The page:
Conservative mayoral candidate Shaun Bailey says he will introduce a hotel tax in London to help pay for almost 9,000 extra officers in the capital.
Mr Bailey, 48, who is vying to replace Sadiq Khan as Mayor of London in May, is pledging to boost the Metropolitan Police’s numbers from 31,321 to 40,000 if he gets into office.
To help achieve this, Mr Bailey said he will lobby the Government to introduce a 1% hotel levy in London to generate about £48 million per year, paying for 734 new officers.
He said: “I will definitely be lobbying for a hotel levy. London needs to be safe, we invite people here, and paying a levy towards safety is a great thing.”
Mr Bailey, who lives in Romford, said an extra 1,590 officers will be paid for through a £104 million “Emergency Crime Budget”, which will be funded by cutting City Hall costs on marketing, staff and union representatives.
He also seeks to secure a further 4,631 from the Government by asking for a “small uplift” in the number of officers already pledged for the capital.
Prime Minister Boris Johnson has promised to recruit 20,000 new officers nationally, with 1,369 allocated by the Home Office for London in the first year of the scheme.
Part of Mr Bailey’s pledge is to also introduce a Domain Awareness System (DAS), which collects data from CCTV cameras and licence plate readers.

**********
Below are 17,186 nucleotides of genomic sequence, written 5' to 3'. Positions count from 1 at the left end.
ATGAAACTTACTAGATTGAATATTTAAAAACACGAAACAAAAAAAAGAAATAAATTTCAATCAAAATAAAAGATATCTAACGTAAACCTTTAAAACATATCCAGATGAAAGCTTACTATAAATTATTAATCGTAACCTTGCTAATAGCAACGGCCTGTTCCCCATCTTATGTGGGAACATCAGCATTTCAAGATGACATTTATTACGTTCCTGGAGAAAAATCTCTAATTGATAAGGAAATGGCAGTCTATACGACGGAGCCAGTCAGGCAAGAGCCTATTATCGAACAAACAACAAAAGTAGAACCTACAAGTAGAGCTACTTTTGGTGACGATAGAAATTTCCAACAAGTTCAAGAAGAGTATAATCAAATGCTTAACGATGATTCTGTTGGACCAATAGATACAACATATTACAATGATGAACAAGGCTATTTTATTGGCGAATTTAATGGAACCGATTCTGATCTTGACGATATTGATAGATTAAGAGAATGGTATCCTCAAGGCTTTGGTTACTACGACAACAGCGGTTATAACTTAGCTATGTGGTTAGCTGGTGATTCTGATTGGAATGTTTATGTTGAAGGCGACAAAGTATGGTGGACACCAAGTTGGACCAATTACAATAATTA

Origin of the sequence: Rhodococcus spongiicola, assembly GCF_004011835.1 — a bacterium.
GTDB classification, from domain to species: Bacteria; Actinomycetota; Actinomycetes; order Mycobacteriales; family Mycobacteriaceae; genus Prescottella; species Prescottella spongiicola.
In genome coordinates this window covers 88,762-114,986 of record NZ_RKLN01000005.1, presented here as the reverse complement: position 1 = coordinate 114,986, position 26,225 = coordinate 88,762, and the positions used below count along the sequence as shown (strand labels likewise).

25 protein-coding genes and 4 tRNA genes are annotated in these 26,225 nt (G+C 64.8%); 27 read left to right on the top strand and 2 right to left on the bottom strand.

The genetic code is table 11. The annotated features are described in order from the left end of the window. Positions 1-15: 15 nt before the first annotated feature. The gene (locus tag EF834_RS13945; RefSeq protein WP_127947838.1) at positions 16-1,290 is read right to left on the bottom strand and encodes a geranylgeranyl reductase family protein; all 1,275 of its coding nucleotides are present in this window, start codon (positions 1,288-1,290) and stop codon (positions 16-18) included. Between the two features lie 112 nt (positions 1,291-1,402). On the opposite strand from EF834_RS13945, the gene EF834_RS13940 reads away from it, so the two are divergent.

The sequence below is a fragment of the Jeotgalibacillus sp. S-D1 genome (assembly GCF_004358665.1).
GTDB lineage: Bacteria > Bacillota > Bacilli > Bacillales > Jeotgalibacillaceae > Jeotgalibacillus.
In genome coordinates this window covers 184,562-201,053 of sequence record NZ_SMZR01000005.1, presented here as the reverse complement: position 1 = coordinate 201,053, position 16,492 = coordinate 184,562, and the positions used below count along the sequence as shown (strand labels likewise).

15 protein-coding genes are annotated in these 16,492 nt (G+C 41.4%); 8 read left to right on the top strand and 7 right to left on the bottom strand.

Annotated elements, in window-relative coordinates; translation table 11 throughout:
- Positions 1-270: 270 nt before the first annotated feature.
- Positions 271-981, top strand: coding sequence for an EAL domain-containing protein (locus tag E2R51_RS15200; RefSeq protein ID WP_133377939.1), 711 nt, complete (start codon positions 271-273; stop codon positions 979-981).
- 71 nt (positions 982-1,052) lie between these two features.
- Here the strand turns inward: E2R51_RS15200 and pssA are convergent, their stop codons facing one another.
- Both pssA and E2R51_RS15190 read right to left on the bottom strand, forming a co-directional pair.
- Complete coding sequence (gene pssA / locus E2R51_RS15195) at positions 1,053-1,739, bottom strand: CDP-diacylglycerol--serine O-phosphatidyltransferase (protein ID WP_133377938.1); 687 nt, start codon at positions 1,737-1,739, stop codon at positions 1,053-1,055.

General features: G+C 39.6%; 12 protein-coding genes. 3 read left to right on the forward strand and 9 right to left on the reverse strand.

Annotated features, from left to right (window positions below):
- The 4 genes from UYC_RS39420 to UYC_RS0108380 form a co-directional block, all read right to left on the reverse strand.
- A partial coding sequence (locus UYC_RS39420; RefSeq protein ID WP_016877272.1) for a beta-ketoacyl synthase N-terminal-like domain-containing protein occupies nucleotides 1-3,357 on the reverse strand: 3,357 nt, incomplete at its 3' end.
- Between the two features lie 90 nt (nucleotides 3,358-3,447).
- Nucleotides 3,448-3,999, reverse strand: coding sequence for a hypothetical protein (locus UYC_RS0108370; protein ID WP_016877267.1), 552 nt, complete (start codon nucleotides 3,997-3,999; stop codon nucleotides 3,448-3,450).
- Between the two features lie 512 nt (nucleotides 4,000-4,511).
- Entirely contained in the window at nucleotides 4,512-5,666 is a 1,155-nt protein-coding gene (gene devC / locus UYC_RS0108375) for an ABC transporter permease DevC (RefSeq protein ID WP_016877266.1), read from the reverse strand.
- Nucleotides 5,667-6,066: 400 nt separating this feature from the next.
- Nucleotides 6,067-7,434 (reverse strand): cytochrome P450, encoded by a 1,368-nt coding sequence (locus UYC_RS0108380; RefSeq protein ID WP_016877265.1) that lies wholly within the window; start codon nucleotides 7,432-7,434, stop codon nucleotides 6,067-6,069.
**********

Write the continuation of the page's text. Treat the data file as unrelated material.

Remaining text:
He claims the surveillance system, which is used by the New York Police Department, would save £63 million over four years through an “uplift” in efficiencies, and would fund up to 482 officers.
Mr Bailey, who is a member of the London Assembly, joined Met police officers in a weapons search of the Smalley Road estate, off Stoke Newington High Street in north London on Friday.
As police discovered a large knife hidden near some shrubbery on the estate, Mr Bailey said: “Hopefully you’ve beaten someone to it [in finding it].”
Speaking to reporters, he said: “My pledge is to get 40,000 police officers on the street. We have a rapidly growing population in London. Crime is already out of control and you have to plan to solve crime, and for me, boots on the ground is the first step of that plan.
“Any pledge I make is realistic, deliverable and costed.”